- Lunars in Exalted have similar silver tattoos, but for different reasons. As Lunars had their Exaltations tainted by the Wyld as a result of hiding out their for centuries, they came up with the tattoos as a way to affix their Caste and protect from the Shaping magics of the Wyld. Part of the process of getting the tattoos involves telling the story of your life and having another Lunar translate it into tattoo form.
- Talislantan Thralls, a race of clone troopers so uniform in appearance that they can only be distinguished from one another by their unique tattoos.
- Played for Squick laughs in The Curse of Monkey Island as you have to remove a tattoo of a map of the tri-island area from a music promoter's back. Played straight in that the whole reason he had the tattoo was that he was traveling to those places all the time.
- The Nameless One from Planescape: Torment has a variation of this: He has instructions to find his life's story tattooed on his back.
- The Minmatar in Eve Online: The tattoos are supposed to reveal the character's life task or purpose. Also a Rite of Passage.
- Psymon Stark of the SSX series. Each of his tattoos are designed by him first, and they all tell a story and carry a deep personal meaning, at least according to DJ Atomika; Of course, you don't get to see many of his tattoos (he's a freaking pro snowboarder, you can't blame him for bundling up), but still.
- Runners in Mirror's Edge all have distinct tattoos (including Faith, the player character).
- Lilith from Borderlands has a large blue tatoo running across her chest. This tattoo most likely serves as an indicator that she's a Siren, and also draws attention to her, erm, assets. Commandant Steele has a similar tattoo.
- In The Bouncer, you learn through text crawls that Koh Leifoh got his tattoos from the government, as part of an attempt to better blend in with the denizens of Dog Street. He pretty much hates them but sees them as a necessary evil to get the mission done.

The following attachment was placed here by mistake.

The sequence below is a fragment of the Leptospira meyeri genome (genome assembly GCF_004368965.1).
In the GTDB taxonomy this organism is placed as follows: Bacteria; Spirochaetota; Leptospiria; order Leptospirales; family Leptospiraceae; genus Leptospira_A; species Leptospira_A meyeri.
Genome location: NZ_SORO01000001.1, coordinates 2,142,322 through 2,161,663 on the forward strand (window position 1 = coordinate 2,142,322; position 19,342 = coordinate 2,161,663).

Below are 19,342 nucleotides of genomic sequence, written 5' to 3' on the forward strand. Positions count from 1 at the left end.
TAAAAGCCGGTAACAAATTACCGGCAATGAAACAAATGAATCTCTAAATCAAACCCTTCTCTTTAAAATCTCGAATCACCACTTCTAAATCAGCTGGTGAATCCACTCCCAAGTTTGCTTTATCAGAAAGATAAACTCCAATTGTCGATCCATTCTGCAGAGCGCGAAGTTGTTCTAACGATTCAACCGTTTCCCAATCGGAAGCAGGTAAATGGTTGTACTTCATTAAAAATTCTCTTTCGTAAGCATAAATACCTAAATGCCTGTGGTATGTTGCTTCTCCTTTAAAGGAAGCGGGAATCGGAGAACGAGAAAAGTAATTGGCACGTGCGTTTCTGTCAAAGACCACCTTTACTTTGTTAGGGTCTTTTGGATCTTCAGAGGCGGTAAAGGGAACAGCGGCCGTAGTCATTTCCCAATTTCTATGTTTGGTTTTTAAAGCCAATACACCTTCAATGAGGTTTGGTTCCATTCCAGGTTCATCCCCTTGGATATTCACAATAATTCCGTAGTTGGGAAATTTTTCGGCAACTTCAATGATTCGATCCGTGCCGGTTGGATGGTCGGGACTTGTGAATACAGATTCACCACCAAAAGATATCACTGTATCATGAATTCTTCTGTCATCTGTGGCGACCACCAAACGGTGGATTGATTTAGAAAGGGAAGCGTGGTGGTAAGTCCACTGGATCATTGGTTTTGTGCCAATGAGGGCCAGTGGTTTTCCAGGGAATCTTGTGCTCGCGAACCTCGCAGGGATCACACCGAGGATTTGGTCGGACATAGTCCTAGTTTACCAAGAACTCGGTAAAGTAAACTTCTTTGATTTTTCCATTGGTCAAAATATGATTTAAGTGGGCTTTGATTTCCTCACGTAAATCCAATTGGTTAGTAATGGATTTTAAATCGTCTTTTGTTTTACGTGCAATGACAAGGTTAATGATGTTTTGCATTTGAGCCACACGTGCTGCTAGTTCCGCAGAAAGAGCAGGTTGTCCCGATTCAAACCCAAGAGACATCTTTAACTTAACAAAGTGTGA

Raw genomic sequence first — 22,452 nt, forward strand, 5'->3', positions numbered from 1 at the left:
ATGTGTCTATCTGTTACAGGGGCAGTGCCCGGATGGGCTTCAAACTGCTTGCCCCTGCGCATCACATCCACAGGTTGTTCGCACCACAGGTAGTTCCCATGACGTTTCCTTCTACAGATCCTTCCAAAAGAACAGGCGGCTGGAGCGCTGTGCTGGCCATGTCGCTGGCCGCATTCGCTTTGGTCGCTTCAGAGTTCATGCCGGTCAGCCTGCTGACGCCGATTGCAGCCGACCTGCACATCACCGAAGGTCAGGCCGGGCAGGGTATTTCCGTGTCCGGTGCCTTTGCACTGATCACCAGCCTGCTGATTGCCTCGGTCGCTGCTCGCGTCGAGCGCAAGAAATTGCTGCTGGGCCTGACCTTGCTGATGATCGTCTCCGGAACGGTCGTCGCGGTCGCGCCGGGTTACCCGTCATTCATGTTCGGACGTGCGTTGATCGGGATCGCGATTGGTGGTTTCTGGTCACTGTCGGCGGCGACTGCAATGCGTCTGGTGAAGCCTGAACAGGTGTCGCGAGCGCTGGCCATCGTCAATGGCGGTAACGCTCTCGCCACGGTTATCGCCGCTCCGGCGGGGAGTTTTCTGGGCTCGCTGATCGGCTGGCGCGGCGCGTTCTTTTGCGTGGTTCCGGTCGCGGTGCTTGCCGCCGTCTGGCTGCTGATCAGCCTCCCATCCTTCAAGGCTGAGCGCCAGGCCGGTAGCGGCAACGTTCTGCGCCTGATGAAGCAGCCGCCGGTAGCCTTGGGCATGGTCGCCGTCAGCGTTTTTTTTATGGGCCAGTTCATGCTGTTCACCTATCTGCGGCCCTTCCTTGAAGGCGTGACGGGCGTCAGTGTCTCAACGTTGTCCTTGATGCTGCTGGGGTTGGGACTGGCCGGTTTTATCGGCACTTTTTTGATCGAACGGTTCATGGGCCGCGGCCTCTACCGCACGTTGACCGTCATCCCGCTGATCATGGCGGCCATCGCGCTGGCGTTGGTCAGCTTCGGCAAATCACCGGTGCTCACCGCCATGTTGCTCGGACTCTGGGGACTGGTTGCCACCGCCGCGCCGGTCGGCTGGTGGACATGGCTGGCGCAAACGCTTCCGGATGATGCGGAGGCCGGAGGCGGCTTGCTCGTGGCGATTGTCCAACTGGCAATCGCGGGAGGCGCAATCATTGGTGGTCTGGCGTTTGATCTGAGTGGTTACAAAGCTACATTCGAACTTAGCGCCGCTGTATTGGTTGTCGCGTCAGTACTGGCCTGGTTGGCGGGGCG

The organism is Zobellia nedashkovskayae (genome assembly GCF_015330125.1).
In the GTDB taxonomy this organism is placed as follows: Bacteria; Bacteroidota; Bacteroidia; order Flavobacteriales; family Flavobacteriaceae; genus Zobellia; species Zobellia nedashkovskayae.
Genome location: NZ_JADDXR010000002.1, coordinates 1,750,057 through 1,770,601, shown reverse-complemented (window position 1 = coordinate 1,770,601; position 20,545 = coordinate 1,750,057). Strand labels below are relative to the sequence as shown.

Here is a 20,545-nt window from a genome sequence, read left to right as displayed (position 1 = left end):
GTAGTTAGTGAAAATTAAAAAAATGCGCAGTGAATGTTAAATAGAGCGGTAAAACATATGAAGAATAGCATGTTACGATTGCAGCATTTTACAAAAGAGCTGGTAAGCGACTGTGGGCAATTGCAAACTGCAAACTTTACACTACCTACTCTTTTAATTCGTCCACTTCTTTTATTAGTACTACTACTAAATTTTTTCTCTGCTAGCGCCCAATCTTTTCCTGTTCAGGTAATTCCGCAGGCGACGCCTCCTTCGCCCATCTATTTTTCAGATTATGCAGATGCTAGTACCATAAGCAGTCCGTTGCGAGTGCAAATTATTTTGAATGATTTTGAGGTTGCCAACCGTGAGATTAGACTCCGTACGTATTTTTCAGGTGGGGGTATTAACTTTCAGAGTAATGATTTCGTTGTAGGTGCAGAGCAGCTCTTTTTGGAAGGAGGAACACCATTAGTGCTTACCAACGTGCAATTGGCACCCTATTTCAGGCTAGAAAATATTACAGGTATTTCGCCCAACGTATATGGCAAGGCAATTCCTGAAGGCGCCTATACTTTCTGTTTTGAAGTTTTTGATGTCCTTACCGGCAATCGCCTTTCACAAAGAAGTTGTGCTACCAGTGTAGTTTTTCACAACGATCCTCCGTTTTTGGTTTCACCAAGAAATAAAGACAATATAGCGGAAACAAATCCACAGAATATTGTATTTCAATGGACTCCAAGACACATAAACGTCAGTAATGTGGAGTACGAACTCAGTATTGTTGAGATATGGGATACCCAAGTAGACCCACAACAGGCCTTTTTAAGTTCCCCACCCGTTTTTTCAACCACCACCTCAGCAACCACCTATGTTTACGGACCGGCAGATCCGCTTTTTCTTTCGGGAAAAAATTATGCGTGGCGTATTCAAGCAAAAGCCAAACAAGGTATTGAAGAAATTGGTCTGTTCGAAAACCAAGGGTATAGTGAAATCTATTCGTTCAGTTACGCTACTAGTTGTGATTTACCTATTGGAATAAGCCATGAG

- Jack in Mass Effect 2 has a lot of tattoos. Some are for prisons she's been in, some are for kills (good ones), some are for things she's lost (those aren't your business), and some are there because, well, why not?
- This becomes amusing (relatively, anyway), when you look closely and realise that many of the tattoos on her arms are her different looks in the official Mass Effect concept art.
- She also has a very plausible reason for all the tattoos; the symptoms of the psychological disorder known as Rape Trauma Syndrome often include getting tattoos to reassert control over one's own flesh, and Jack has a ridiculously Dark and Troubled Past.
- The bahmi in Rift are stated to cover their skin with Power Tattoos to commemorate their accomplishments. Unfortunately, player characters are somewhat limited in that regard.
- Hun, of Teenage Mutant Ninja Turtles (second series) fame, originally started out with two tattoos, depicting the logos of the two syndicates he was loyal to, The Foot and the Purple Dragons. When the character was redesigned for season 7, he no longer sported the Foot tattoo, reflecting how he'd left that particular group behind.
- Airbenders have tattoos that map the chi paths in their bodies, and are made to resemble the markings on their Flying Bison. Since as of the current time of the story the Avatar is known to be the last airbender, Aang's tattoos often serve to indicate his identity.
- Several cultures have tattoos which are significant to their culture and/or tell the story of the bearer. Dwayne Johnson (who is half Wild Samoan) has a fair amount of Culturally Significant Tattoos on his upper body and at least one arm, which are usually digitally removed or covered with makeup for films.
Anime & Manga
- Nami has a tattoo that represents her past (as well as her greedy nature). Whether she would have gotten this tattoo if her former 'pirate crew' tattoo could have been cleanly destroyed is not quite clear.
- A pirate crew composed of some former slaves took on a tattoo somewhere on their body to hide who had been a former slave and who hadn't to turn the mark of shame into a mark of the bond of shipmates.